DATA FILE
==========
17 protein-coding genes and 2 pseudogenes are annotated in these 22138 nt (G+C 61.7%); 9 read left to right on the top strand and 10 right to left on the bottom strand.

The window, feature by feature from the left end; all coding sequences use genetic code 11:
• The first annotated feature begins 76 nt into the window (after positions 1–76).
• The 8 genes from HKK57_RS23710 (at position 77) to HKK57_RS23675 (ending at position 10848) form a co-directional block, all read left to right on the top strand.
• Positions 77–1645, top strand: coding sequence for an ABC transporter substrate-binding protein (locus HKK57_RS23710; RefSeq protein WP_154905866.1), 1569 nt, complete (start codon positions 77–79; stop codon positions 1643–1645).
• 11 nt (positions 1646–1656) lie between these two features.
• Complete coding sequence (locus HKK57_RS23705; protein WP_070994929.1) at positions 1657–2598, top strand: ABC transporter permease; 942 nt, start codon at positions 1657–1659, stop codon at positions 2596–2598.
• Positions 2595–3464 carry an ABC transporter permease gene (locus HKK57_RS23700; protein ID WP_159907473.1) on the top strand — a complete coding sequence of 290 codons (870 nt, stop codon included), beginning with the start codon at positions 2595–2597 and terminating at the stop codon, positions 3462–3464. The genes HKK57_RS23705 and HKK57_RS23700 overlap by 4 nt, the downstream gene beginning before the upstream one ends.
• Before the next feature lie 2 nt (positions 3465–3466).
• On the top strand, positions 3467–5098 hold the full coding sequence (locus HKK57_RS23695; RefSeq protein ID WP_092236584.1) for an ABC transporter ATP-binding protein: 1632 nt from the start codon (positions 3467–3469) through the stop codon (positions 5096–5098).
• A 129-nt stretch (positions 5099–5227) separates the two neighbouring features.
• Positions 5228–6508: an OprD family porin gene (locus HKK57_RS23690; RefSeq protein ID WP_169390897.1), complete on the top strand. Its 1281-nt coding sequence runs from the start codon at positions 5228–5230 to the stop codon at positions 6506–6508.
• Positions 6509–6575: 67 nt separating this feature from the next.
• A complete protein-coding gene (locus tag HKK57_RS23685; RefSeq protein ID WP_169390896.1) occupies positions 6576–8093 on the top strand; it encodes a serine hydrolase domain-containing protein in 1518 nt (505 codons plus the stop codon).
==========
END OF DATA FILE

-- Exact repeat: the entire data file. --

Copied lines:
17 protein-coding genes and 2 pseudogenes are annotated in these 22138 nt (G+C 61.7%); 9 read left to right on the top strand and 10 right to left on the bottom strand.

The window, feature by feature from the left end; all coding sequences use genetic code 11:
• The first annotated feature begins 76 nt into the window (after positions 1–76).
• The 8 genes from HKK57_RS23710 (at position 77) to HKK57_RS23675 (ending at position 10848) form a co-directional block, all read left to right on the top strand.
• Positions 77–1645, top strand: coding sequence for an ABC transporter substrate-binding protein (locus HKK57_RS23710; RefSeq protein WP_154905866.1), 1569 nt, complete (start codon positions 77–79; stop codon positions 1643–1645).
• 11 nt (positions 1646–1656) lie between these two features.
• Complete coding sequence (locus HKK57_RS23705; protein WP_070994929.1) at positions 1657–2598, top strand: ABC transporter permease; 942 nt, start codon at positions 1657–1659, stop codon at positions 2596–2598.
• Positions 2595–3464 carry an ABC transporter permease gene (locus HKK57_RS23700; protein ID WP_159907473.1) on the top strand — a complete coding sequence of 290 codons (870 nt, stop codon included), beginning with the start codon at positions 2595–2597 and terminating at the stop codon, positions 3462–3464. The genes HKK57_RS23705 and HKK57_RS23700 overlap by 4 nt, the downstream gene beginning before the upstream one ends.
• Before the next feature lie 2 nt (positions 3465–3466).
• On the top strand, positions 3467–5098 hold the full coding sequence (locus HKK57_RS23695; RefSeq protein ID WP_092236584.1) for an ABC transporter ATP-binding protein: 1632 nt from the start codon (positions 3467–3469) through the stop codon (positions 5096–5098).
• A 129-nt stretch (positions 5099–5227) separates the two neighbouring features.
• Positions 5228–6508: an OprD family porin gene (locus HKK57_RS23690; RefSeq protein ID WP_169390897.1), complete on the top strand. Its 1281-nt coding sequence runs from the start codon at positions 5228–5230 to the stop codon at positions 6506–6508.
• Positions 6509–6575: 67 nt separating this feature from the next.
• A complete protein-coding gene (locus tag HKK57_RS23685; RefSeq protein ID WP_169390896.1) occupies positions 6576–8093 on the top strand; it encodes a serine hydrolase domain-containing protein in 1518 nt (505 codons plus the stop codon).